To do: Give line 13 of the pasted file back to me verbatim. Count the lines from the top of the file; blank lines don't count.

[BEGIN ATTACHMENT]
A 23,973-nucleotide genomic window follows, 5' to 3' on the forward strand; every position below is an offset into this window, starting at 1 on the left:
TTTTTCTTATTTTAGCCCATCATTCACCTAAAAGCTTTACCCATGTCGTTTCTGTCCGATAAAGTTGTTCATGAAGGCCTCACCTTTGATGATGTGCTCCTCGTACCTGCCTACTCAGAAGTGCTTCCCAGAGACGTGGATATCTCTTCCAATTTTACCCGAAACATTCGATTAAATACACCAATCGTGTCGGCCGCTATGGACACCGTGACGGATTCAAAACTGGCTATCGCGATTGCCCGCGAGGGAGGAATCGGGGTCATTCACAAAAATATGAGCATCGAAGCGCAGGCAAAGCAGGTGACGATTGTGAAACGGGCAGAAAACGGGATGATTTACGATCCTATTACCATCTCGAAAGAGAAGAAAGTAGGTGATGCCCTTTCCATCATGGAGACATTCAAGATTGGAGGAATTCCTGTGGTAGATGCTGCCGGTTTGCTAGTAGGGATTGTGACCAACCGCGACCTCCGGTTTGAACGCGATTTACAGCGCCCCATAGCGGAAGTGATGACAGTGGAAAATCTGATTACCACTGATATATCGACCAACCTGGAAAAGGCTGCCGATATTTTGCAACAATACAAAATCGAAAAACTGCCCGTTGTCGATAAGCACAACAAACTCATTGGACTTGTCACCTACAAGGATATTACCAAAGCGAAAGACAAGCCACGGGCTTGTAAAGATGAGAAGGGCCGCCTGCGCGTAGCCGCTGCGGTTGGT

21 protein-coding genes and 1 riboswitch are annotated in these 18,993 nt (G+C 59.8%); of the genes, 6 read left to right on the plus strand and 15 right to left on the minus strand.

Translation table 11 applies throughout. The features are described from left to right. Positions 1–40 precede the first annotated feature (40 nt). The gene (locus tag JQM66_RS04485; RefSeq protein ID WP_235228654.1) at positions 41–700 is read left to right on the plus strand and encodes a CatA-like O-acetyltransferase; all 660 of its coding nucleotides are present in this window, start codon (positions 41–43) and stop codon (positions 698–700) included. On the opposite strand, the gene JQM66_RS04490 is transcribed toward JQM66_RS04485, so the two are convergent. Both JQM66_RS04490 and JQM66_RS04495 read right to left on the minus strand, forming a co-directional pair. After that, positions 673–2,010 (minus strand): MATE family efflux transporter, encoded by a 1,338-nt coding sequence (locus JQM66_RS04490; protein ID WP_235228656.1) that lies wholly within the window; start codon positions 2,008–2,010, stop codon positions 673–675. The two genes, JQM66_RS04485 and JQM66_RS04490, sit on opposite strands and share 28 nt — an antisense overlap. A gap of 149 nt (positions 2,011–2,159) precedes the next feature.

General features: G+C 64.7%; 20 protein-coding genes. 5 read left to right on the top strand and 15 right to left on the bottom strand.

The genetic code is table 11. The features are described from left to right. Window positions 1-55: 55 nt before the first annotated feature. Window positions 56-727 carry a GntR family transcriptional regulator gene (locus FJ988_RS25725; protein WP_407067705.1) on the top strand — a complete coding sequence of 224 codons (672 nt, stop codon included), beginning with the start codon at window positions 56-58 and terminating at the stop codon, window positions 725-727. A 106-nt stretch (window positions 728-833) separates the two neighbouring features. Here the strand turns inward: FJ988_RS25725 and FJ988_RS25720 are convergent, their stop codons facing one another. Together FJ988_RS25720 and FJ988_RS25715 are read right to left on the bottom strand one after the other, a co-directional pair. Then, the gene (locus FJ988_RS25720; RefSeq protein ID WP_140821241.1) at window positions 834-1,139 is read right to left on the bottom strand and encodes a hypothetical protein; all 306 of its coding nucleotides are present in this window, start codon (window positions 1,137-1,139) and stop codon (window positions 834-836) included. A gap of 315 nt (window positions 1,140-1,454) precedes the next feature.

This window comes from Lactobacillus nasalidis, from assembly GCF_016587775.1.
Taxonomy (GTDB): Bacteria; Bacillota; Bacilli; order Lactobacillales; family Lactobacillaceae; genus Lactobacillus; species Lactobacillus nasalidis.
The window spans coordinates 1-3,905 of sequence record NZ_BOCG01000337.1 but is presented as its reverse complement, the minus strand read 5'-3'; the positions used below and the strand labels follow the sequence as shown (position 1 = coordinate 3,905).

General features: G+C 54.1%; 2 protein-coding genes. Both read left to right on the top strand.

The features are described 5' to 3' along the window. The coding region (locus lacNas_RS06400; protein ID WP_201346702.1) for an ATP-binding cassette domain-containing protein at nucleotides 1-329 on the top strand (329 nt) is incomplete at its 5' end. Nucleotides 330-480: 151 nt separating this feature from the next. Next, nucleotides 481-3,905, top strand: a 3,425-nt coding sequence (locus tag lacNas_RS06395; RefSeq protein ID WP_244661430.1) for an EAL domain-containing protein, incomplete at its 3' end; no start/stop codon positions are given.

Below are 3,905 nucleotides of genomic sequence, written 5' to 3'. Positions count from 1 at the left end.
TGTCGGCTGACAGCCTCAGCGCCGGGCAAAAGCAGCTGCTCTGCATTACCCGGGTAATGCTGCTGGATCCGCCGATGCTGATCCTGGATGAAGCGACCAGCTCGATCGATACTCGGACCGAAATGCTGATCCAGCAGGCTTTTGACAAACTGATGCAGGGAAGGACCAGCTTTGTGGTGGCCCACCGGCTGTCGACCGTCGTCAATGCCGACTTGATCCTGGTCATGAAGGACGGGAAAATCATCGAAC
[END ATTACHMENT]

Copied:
TGTCGGCTGACAGCCTCAGCGCCGGGCAAAAGCAGCTGCTCTGCATTACCCGGGTAATGCTGCTGGATCCGCCGATGCTGATCCTGGATGAAGCGACCAGCTCGATCGATACTCGGACCGAAATGCTGATCCAGCAGGCTTTTGACAAACTGATGCAGGGAAGGACCAGCTTTGTGGTGGCCCACCGGCTGTCGACCGTCGTCAATGCCGACTTGATCCTGGTCATGAAGGACGGGAAAATCATCGAAC